Unearthing the aeroponically-grown cannabis trend in Canada
By Jordan Whitehouse
It’s been over a dozen years now since Nathan Woodworth started growing legal cannabis for himself as a way to deal with chronic migraines.
By Jordan Whitehouse
It was a good move.
Not only did those early buds help relieve the throbbing headaches he had been having 98 per cent of the time, but they led to a now-fruitful deep-dive into how to best grow the stuff.
By the time home-growing was infamously outlawed in 2013, Woodworth, his wife and his brother had tried almost every cultivation method currently being used (and a few that aren’t).
Eventually, though, they landed on aeroponics, a futuristic-like method that uses no medium for the roots. The reason they liked it most, says Woodworth, is because it does one of the best jobs of solving — at least partially — what they call “the data problem.”
“Within a plant system, you can’t see and measure everything that’s going on. There are hidden variables, like what’s going on in the substrate. Aeroponics unlocks that next-level data, however. All of a sudden, we can look past the substrate and we can see what the plant is actually doing within the system,” Woodworth explains.
For the aeroponically uninitiated, picture this: On top of a grow table, flats of tightly-spaced cannabis plants. Under the table, dangling tentacles of white roots being misted with re-used nutrients and water. Nearby is a reservoir where that water is stored and tested.
The method has been around since the 1920s, but it’s really been refined and popularized since the 1990s, when NASA funded a number of aeroponics projects aboard the space shuttle and International Space Station. Today, it’s being used to grow a variety of plants, including vegetables like leafy greens, carrots, lettuce and others.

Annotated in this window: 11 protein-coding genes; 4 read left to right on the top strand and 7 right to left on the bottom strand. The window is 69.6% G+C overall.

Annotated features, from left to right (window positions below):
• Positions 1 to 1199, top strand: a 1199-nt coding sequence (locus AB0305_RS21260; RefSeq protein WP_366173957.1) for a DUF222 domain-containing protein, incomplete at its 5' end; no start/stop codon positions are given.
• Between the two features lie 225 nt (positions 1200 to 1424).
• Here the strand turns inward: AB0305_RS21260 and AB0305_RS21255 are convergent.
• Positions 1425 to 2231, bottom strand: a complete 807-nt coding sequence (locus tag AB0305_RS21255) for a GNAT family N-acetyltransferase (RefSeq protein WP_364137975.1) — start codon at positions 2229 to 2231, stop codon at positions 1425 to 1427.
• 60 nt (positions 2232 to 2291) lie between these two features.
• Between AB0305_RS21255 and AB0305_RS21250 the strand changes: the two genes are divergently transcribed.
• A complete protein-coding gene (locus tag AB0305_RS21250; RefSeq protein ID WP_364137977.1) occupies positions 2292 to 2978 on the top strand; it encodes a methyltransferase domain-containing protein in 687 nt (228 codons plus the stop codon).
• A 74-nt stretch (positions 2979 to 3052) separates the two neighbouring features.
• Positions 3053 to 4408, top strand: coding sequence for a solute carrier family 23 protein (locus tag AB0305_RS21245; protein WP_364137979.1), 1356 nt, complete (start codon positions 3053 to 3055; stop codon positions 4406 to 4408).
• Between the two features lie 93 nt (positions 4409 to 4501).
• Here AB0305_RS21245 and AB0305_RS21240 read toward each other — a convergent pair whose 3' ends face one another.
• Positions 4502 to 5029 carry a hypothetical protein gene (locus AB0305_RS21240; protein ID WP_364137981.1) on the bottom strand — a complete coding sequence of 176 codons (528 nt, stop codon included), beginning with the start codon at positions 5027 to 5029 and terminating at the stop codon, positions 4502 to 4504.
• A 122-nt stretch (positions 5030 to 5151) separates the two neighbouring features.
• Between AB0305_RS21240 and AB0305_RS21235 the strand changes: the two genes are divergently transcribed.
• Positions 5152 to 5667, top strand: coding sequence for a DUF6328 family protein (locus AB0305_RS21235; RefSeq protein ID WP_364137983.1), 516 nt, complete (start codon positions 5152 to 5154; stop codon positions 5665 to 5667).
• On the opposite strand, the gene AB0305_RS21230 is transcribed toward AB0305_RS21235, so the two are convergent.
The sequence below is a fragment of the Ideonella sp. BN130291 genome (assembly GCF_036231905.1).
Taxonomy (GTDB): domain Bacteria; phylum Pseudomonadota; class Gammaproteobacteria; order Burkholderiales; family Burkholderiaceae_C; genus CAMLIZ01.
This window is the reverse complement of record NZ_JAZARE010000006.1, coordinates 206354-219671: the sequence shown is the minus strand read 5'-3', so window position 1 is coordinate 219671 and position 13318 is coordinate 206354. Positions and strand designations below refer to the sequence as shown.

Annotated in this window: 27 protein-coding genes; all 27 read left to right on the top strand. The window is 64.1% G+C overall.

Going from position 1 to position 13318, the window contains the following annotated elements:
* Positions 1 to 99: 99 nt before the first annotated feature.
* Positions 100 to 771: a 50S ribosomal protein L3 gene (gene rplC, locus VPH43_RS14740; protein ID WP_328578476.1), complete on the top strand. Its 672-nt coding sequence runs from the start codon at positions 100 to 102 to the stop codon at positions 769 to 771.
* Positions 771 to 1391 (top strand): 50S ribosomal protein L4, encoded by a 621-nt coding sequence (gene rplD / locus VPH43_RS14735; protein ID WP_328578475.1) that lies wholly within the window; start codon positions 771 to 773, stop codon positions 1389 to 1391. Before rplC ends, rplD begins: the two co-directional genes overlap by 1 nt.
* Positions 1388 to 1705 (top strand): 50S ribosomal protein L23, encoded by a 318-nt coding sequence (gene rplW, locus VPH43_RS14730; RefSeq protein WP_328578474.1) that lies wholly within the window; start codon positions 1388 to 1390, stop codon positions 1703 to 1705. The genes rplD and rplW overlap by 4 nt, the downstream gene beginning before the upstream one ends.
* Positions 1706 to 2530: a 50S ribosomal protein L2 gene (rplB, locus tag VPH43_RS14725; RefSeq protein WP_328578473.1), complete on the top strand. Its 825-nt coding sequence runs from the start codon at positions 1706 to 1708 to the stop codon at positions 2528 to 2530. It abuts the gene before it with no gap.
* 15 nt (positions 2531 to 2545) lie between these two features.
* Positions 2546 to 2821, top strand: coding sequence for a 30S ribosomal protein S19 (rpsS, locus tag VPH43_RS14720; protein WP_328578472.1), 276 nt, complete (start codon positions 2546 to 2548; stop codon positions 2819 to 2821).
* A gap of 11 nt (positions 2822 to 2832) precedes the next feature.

This method is more popular with cannabis growers south of the border, but it is catching on in Canada, particularly with medical marijuana producers. In October, for instance, Just Kush announced that it had completed the first construction phase of a facility in the Okanagan Valley in British Columbia that, pending ACMPR approval, would include an aeroponic system. Saskatchewan’s Agro-Greens is also reportedly using aeroponics, as does Alberta’s RMMI Corp., which thinks it will be capable of producing 8,200 kilograms of aeroponically-grown dry product and 1,800 litres of oil annually, when its facility is fully populated with aeroponics equipment.
The biggest player, though, is Woodworth’s company, James E. Wagner Cultivation (JWC), a licensed producer based in Kitchener, Ont. The company’s first facility has seven grow rooms and produces around 1,500 kilograms of medical marijuana per year. Its second facility, which is expected for completion by the end of 2019, will have over 140 grow rooms and produce about 28,500 kilograms per year.
What’s the big deal?